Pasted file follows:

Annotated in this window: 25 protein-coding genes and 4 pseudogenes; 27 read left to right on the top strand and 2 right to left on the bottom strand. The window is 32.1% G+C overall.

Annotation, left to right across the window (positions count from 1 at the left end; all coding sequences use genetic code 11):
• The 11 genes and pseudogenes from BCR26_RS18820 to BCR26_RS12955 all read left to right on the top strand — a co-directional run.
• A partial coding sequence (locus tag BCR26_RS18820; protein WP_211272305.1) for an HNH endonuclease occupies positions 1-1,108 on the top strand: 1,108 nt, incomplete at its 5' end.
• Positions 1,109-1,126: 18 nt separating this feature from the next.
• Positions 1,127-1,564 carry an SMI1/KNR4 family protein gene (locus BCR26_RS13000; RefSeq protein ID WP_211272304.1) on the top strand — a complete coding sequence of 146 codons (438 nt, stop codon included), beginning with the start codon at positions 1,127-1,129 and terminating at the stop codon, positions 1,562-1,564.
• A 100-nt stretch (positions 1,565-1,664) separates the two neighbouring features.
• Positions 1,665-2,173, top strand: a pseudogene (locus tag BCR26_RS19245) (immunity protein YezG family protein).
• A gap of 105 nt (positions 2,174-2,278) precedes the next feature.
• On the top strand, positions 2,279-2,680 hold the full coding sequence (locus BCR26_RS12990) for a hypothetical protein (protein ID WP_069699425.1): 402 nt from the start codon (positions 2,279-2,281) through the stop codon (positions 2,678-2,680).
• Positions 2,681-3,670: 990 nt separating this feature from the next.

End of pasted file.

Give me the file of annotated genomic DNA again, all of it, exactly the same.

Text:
Annotated in this window: 25 protein-coding genes and 4 pseudogenes; 27 read left to right on the top strand and 2 right to left on the bottom strand. The window is 32.1% G+C overall.

Annotation, left to right across the window (positions count from 1 at the left end; all coding sequences use genetic code 11):
• The 11 genes and pseudogenes from BCR26_RS18820 to BCR26_RS12955 all read left to right on the top strand — a co-directional run.
• A partial coding sequence (locus tag BCR26_RS18820; protein WP_211272305.1) for an HNH endonuclease occupies positions 1-1,108 on the top strand: 1,108 nt, incomplete at its 5' end.
• Positions 1,109-1,126: 18 nt separating this feature from the next.
• Positions 1,127-1,564 carry an SMI1/KNR4 family protein gene (locus BCR26_RS13000; RefSeq protein ID WP_211272304.1) on the top strand — a complete coding sequence of 146 codons (438 nt, stop codon included), beginning with the start codon at positions 1,127-1,129 and terminating at the stop codon, positions 1,562-1,564.
• A 100-nt stretch (positions 1,565-1,664) separates the two neighbouring features.
• Positions 1,665-2,173, top strand: a pseudogene (locus tag BCR26_RS19245) (immunity protein YezG family protein).
• A gap of 105 nt (positions 2,174-2,278) precedes the next feature.
• On the top strand, positions 2,279-2,680 hold the full coding sequence (locus BCR26_RS12990) for a hypothetical protein (protein ID WP_069699425.1): 402 nt from the start codon (positions 2,279-2,281) through the stop codon (positions 2,678-2,680).
• Positions 2,681-3,670: 990 nt separating this feature from the next.